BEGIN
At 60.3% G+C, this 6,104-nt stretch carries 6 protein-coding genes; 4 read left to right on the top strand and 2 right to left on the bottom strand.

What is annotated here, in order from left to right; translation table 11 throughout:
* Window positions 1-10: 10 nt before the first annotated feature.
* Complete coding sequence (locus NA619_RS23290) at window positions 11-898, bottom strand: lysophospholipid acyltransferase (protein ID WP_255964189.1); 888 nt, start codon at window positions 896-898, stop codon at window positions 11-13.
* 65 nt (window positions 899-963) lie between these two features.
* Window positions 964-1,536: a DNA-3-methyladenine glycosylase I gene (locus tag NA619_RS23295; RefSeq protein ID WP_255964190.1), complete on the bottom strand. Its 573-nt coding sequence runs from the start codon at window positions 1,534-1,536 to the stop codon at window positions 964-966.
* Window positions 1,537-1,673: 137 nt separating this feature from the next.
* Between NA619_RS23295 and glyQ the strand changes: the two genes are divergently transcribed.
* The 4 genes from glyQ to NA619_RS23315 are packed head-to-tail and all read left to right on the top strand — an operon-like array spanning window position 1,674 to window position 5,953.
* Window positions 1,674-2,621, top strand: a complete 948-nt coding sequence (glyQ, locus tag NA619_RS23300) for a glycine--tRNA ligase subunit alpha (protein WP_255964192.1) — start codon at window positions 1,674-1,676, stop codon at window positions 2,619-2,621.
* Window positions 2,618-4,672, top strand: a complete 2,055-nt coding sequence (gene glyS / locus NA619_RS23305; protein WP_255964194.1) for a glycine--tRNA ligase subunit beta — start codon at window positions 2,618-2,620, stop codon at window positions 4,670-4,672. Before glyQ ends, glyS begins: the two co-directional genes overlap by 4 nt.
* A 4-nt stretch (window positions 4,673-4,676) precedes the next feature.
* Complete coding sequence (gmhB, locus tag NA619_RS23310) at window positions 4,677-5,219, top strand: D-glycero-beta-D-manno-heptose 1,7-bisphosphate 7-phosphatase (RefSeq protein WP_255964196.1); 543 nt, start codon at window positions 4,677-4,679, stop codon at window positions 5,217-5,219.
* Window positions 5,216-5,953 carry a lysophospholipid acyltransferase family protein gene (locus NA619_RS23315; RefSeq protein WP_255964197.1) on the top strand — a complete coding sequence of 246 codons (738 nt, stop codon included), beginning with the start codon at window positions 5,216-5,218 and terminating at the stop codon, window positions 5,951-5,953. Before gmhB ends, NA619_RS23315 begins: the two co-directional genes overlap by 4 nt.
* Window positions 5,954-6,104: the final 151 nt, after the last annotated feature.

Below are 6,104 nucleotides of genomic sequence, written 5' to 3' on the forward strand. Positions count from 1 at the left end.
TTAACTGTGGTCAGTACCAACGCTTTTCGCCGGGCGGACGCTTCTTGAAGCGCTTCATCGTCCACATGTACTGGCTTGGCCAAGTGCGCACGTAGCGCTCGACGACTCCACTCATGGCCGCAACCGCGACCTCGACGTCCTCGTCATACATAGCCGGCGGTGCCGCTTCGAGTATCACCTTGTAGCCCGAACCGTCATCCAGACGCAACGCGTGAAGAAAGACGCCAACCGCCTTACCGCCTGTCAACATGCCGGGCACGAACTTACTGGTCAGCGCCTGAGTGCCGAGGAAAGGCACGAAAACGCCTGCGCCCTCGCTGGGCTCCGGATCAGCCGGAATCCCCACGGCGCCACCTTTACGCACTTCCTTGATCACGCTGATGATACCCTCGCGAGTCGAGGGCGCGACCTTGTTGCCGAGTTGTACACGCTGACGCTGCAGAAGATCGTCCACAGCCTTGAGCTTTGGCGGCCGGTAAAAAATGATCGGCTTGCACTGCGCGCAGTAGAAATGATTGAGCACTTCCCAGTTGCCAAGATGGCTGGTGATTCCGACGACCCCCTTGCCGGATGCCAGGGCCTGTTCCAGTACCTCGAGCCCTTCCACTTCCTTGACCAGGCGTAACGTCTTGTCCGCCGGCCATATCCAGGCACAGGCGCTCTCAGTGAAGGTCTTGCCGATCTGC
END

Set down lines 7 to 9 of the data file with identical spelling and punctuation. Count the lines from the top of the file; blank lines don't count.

* Window positions 1,537-1,673: 137 nt separating this feature from the next.
* Between NA619_RS23295 and glyQ the strand changes: the two genes are divergently transcribed.
* The 4 genes from glyQ to NA619_RS23315 are packed head-to-tail and all read left to right on the top strand — an operon-like array spanning window position 1,674 to window position 5,953.